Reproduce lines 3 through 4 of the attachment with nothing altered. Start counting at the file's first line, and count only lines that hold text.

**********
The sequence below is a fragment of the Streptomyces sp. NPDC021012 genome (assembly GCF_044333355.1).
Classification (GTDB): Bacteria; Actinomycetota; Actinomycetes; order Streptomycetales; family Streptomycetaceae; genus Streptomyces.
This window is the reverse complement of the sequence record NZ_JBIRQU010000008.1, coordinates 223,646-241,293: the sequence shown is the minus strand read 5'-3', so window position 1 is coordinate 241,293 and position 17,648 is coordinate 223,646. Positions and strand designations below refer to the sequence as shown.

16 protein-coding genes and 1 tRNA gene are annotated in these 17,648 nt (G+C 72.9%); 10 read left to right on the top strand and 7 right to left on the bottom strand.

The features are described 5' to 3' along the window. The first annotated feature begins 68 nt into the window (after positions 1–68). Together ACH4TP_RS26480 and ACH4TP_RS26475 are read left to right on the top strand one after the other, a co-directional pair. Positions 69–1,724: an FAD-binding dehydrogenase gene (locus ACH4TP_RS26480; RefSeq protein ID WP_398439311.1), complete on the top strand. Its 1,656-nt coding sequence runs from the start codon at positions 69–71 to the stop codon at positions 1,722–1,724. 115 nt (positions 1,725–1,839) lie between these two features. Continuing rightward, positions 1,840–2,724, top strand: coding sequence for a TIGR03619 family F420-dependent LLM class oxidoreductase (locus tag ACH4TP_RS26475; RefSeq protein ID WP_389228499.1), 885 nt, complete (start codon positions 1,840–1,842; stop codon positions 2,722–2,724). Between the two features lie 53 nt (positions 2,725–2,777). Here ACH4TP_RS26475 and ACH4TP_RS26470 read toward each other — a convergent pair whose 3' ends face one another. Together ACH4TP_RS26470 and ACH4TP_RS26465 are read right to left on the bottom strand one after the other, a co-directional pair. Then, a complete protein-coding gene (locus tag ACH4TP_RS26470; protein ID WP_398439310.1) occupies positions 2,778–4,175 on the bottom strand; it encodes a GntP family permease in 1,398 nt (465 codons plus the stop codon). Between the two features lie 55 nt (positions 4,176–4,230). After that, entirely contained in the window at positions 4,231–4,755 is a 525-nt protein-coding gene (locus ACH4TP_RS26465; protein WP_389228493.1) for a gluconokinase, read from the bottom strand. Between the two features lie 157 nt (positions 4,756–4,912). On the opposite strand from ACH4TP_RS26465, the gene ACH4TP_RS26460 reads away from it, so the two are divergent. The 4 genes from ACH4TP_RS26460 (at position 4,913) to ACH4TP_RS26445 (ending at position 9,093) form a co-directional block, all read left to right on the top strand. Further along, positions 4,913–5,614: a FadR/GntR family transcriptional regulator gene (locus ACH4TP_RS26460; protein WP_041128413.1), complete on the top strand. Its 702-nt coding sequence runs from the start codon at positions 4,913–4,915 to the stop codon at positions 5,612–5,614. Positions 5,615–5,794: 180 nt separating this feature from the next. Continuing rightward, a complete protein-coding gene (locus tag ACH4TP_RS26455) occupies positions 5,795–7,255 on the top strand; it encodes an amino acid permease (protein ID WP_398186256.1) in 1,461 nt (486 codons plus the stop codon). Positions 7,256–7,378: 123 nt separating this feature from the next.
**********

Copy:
This window is the reverse complement of the sequence record NZ_JBIRQU010000008.1, coordinates 223,646-241,293: the sequence shown is the minus strand read 5'-3', so window position 1 is coordinate 241,293 and position 17,648 is coordinate 223,646. Positions and strand designations below refer to the sequence as shown.

16 protein-coding genes and 1 tRNA gene are annotated in these 17,648 nt (G+C 72.9%); 10 read left to right on the top strand and 7 right to left on the bottom strand.